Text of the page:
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Time Management

Time Management Tips for Dental Office Managers

Four basic steps to get back time in your busy schedule.

Posted by Jason Penrod on May 14, 2019

For the busy office manager, the idea of trying new methods of attracting patients like social media or digital ads may feel like a luxury of time that you don’t have. Typically, office managers take on an assortment of roles from administrator to staff manager. These responsibilities can leave little time left in a manager's day for new projects or worse cause them to get home late.

Thankfully, even if your workweek leaves you feeling stretched thin, there’s hope. Here are a few basic steps that you can take to get control of your time and possibly free a few hours for the projects you want to do.

Audit your workweek.

Before you start prioritizing what tasks get your attention, make a point to track how you spend your time in a normal workweek. Using a calendar or notebook, spend a full week  tracking how your time is spent by listing the tasks you worked on each hour.

Once you have a list of all of the tasks you’ve completed during this period, add up how much time you spend on similar tasks (ex. 3 hr/wk calling patients, 7 hr/wk processing claims). This will give you an idea of what tasks fill the bulk of your time.

Be like Ike.

The biggest hurdle in wrangling your weekly schedule is identifying what tasks demand your time. This can be particularly difficult as an office manager when you have so many people and tasks that require your attention.

One of the simpler ways of identifying what should be your priorities is an ABCD or Eisenhower Matrix. Named after the 34th President, the Eisenhower Matrix is a method of dividing your tasks based on priority and urgency:

  1. Important and urgent tasks that should be completed immediately by you personally.
  2. Important tasks that aren’t urgent should be completed by you but given a deadline to be completed in the future.
  3. Unimportant but urgent tasks should be delegated to another member of your staff or outsourced.
  4. Unimportant tasks that aren’t urgent should be dropped entirely.

An easy way to identify which value matches each of your tasks is to start by identifying important versus unimportant. Your important tasks are going to include anything that is essential to the success of your practice (ex. staffing filling the practice’s schedule, getting payment from patients). While necessary for your practice, unimportant task doesn’t always require your personal attention to complete (ex. processing claims, speaking with insurance companies).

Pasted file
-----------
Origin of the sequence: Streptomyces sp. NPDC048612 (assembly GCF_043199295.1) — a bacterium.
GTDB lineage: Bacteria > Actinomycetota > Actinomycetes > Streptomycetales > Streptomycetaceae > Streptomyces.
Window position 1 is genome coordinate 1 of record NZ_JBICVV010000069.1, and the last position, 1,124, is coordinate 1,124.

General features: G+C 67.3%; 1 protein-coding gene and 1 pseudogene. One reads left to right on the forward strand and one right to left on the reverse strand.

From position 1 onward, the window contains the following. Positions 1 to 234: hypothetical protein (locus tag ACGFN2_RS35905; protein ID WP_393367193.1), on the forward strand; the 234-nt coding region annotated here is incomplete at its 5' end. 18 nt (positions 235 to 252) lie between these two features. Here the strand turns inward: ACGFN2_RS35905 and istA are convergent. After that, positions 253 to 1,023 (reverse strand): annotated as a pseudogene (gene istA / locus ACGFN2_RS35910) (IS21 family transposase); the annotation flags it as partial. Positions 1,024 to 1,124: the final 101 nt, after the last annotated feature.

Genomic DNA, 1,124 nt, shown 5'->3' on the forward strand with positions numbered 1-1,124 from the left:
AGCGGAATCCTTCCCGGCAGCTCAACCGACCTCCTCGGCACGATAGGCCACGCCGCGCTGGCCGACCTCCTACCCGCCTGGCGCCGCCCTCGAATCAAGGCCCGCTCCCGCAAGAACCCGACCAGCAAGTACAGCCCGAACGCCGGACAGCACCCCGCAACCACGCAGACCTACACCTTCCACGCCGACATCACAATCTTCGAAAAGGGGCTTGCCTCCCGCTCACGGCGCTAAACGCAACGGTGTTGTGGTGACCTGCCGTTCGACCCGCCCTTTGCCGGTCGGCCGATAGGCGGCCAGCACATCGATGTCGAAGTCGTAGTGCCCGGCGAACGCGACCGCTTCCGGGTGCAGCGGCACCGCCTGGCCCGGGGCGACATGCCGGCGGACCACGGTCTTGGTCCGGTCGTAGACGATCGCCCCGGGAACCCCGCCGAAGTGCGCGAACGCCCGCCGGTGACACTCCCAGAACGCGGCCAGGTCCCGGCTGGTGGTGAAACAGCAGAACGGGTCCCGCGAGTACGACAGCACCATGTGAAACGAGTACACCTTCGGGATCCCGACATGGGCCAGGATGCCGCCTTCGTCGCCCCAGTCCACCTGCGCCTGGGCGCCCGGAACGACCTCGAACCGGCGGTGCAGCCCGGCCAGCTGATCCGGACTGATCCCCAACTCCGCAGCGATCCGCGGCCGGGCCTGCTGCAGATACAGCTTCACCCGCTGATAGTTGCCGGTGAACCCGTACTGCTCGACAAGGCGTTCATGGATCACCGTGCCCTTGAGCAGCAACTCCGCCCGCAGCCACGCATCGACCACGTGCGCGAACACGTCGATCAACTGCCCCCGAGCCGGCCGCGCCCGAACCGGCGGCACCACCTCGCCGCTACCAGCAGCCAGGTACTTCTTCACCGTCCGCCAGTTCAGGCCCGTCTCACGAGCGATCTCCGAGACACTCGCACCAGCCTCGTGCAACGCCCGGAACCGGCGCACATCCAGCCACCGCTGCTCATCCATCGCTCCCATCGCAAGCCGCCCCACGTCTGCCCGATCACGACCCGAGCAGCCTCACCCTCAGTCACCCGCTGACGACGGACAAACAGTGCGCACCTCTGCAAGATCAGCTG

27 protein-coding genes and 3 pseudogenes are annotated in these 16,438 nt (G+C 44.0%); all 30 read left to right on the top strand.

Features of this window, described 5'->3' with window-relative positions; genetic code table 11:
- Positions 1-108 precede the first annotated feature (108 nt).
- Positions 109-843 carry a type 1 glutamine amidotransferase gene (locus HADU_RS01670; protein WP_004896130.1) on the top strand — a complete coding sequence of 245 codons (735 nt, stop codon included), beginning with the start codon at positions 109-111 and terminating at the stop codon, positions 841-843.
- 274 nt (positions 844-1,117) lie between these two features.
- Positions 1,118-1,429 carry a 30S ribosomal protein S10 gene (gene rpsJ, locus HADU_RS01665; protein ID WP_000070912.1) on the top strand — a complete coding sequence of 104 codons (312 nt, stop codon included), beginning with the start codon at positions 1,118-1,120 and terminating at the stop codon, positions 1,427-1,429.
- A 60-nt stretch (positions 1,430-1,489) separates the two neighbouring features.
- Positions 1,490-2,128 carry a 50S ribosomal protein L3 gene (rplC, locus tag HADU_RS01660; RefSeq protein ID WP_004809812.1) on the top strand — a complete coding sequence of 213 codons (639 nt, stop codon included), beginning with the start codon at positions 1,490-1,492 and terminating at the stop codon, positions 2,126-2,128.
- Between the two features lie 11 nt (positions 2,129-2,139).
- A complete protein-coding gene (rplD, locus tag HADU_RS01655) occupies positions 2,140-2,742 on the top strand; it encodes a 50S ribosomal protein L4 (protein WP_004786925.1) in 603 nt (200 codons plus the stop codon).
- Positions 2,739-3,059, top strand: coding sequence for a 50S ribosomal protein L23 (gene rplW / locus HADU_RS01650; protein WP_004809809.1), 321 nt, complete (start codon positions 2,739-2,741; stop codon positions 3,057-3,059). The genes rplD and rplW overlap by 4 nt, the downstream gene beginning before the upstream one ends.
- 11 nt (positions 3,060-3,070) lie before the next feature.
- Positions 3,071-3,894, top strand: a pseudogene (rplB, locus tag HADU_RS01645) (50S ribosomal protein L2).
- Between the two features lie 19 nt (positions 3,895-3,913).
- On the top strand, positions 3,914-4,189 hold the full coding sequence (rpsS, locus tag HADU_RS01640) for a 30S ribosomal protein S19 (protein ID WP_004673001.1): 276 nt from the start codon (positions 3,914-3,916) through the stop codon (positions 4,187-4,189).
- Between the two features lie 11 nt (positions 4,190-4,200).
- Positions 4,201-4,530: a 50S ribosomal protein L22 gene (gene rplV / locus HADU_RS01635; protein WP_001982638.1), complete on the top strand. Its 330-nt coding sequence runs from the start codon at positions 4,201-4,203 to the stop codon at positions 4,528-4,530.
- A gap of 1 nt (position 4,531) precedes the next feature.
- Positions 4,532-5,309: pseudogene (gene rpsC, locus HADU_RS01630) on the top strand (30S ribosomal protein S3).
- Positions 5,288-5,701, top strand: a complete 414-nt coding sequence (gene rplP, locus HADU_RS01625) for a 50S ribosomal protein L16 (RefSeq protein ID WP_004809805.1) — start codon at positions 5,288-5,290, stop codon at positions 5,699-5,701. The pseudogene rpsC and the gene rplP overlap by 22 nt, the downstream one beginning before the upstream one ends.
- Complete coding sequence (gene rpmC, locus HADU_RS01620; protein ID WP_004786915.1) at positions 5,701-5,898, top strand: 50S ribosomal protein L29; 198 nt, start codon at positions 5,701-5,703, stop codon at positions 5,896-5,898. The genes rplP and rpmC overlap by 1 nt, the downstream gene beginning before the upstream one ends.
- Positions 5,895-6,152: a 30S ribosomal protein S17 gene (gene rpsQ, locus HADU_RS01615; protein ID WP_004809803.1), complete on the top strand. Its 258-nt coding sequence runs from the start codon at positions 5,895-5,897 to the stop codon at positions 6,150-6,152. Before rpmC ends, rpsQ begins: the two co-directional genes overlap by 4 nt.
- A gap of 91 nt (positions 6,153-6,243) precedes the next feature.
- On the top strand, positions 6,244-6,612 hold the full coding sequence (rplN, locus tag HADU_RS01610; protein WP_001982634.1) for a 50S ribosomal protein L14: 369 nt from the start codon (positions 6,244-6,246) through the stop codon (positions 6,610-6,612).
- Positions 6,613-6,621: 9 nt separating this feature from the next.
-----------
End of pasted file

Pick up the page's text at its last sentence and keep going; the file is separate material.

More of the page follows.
Refer back to your list you created when you audited your workweek. Label each task as either important or unimportant, urgent or not, and then use the Eisenhower Matrix to give each hour a grade of an A, B, C, or D. Add up how much time you spend on each letter or grade to get a sense where you can start freeing up hours.

Learning to delegate.

You will find that there are some tasks that are urgent and necessary for your practice’s business but might not require your personal attention. It’s urgent and necessary that someone can answer the phone at your practice, it isn’t important that the office manager is that someone.

In this situation, it is important that you delegate these tasks to another member of your staff. It might feel counterproductive if you know that you can finish the task in less time than others, but remember your goal is to work more efficiently as a team, not as an individual.

Delegating can also mean outsourcing, as some of the tasks you work on could be handled by a third-party or electronic service. For example, you could cut down the number of claim related calls your team makes to insurance companies by switching software that helps keep track of them.

Understanding what’s not important or urgent.

Identifying tasks that are neither important or urgent can be more difficult than it sounds. Many of your weekly tasks will have desired or necessary outcomes (ex. patients making payments, claims getting processed) but the method you use to complete this task may not be necessary.

Using the example of insurance claims, it is important for your practice to submit claims to the insurance company if you want to be paid for a patient’s treatment. However, it isn’t important that you or your staff spend time printing and mailing your claims when you can submit them electronically.

A similar example is storing all your patients’ Explanation of Benefits. While it’s important that you have these records on hand, with Electronic Remittance Advice it may not be necessary for you print and file physical copies. While the result is important, the task isn’t.

The first step in getting more time out of your week is auditing how you spend your time. Once you identify these tasks that don’t require your direct supervision, you’ll have more time to take on more projects or just make it home on time.